The pantry chef’s responsibilities include all cold items from salads to cold sauces as well as making sure all dishes look presentable.

The Essentials Of A Professional Chef’s Uniform

A chef’s uniform is instantly recognisable. Normally, a person wearing all white with a double-breasted jacket and a mushroom-shaped hat give it away. But did you know that there are reasons and a pretty interesting history behind these garments?

The traditional professional chef uniform as we know it is because of a well-known mid-19th century French chef called Marie-Antoine Careme. He insisted that chefs must wear white because it symbolises cleanliness – vital in a professional kitchen. Marie-Antoine also created a system of hierarchy for chefs based on their uniform, for instance, the higher one’s hat, the higher your rank. It is rumored that Marie-Antione’s hat was 450mm high and needed cardboard to be kept upright.

These days black has also become a popular colour for chefs as it is more resistant to soiling. But for those traditionalists among us, the professional chef’s uniform has stayed pretty much the same for a very long time and for a good reason. Here’s why:

The Chef’s Hat

The chef’s hat is perhaps the most recognisable item of a professional chef’s uniform. Traditionally, the more pleats the hat has and the higher it stands shows the chef’s seniority, level of knowledge and expertise. Besides indicating the status of the chef, it also serves a practical purpose by preventing hair from falling into food as it’s prepared.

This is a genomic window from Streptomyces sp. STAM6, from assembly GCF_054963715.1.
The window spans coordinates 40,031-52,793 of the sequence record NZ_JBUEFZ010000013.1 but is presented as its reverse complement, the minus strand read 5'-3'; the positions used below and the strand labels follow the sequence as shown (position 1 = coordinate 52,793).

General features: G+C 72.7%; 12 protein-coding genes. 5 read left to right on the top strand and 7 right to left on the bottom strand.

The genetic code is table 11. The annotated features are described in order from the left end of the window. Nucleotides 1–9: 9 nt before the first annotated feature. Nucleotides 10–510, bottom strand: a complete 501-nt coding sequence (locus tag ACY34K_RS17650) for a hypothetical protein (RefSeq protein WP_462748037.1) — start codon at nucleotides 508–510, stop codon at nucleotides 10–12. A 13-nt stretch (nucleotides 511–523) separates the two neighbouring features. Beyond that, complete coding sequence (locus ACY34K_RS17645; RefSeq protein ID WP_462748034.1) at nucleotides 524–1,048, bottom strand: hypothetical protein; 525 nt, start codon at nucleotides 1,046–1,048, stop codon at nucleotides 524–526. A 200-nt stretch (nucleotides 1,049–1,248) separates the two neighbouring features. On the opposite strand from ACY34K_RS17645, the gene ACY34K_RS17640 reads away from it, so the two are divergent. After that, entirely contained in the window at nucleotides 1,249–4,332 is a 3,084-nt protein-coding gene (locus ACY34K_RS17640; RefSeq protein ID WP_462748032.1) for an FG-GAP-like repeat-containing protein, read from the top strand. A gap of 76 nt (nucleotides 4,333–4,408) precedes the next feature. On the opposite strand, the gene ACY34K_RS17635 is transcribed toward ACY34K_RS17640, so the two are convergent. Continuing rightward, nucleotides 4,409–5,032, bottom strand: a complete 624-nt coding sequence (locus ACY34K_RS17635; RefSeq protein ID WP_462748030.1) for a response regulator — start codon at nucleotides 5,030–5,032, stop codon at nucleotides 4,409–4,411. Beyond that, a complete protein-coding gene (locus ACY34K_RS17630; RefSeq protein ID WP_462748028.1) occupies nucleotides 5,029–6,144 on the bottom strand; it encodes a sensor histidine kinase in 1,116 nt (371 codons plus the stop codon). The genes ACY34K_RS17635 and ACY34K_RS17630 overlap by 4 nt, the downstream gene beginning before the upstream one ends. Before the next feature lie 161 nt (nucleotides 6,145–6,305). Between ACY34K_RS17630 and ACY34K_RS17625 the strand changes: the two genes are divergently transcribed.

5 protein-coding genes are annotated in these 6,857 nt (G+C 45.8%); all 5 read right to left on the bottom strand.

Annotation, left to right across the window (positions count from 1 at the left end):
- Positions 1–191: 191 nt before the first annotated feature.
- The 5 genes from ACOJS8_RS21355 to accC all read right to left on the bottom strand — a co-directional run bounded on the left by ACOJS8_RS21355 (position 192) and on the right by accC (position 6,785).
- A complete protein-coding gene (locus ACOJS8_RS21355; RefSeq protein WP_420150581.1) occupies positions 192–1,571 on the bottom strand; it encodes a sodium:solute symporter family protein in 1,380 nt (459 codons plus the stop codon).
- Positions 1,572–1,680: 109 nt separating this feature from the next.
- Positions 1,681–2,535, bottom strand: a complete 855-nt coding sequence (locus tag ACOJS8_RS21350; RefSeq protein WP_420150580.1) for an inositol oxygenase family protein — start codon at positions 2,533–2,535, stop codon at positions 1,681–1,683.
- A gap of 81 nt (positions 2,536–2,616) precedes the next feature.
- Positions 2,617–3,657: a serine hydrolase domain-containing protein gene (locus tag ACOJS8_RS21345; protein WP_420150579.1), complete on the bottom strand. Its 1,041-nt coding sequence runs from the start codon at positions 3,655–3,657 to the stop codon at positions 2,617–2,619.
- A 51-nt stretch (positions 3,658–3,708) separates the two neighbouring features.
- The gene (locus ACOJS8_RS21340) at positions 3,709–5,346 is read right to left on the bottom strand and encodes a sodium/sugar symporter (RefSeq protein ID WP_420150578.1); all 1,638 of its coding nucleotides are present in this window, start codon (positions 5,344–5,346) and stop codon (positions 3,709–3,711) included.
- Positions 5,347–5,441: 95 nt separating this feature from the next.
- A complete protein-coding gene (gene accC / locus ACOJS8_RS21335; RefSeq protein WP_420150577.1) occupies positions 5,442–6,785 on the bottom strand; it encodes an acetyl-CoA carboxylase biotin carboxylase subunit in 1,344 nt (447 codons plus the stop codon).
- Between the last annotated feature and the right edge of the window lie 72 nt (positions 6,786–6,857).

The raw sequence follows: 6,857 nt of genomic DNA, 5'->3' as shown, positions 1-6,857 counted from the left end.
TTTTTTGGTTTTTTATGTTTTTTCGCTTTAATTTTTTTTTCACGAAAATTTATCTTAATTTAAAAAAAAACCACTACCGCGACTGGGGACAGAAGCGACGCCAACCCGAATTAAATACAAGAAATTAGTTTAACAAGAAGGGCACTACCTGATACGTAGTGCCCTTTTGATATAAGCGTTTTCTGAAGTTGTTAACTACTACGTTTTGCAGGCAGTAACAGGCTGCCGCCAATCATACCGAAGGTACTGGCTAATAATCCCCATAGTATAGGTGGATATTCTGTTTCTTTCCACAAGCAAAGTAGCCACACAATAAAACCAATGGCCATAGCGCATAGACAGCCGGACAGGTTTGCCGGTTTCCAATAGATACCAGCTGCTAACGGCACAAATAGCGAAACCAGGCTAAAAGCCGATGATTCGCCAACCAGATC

A white forage beanie chef hat.


White mushroom chef hat.


The Chef’s Jacket

Chef jackets are all about functionality. They need to be made from tough, breathable material that insulates the chef from heat and any dangerous splashes. Wearing a long sleeve or short sleeve chef’s jacket comes down to a matter of personal taste. Short sleeves are cooler, while long sleeves are more protecting. Chef’s jackets are also double-breasted and reversible for extra insulation and to quickly flip over should the jacket become stained.

A white long chef jacket.


A contrast long chef jacket.


A mens short executive chef jacket.


The Chef’s Pants

Chef’s pants are long and baggy to assist with movement and protect against hot spills. The traditional chef’s trousers feature a two-toned, black and white pattern as it is believed this combination is best at hiding stains and dirt.

A pair of black pinstripe chef baggies.


A pair of black chef baggies.


A pair of blue check chef trousers


The Chef’s Apron

The chef’s apron is not part of a traditional chef’s uniform but these days they have become really popular as an added layer of protection from heat and stains. These aprons typically feature large pockets to enable the safe storage of essential kitchen tools.


A white maxi apron.


A mini white waiter apron.


The Chef’s Shoes

The two most important factors to consider when it comes to choosing chef shoes are comfort and safety. Professional chefs are on their feet for most of the day so they need well-fitting shoes that have good shock absorption. For this reason, many chefs love to wear Crocs – the ultimate in comfortable shoewear.

A pair of black Crocs.


Now you’re ready to kit out your kitchen staff with some professional uniforms. Thanks to many years in the industry, Core Catering Supplies has compiled a great variety of chefwear to choose from including jackets, shoes, hats, trousers and more, ensuring your team looks neat, tidy and professional. Browse our collection online or for some personal assistance, contact us today and our experienced staff will help you with anything you may need.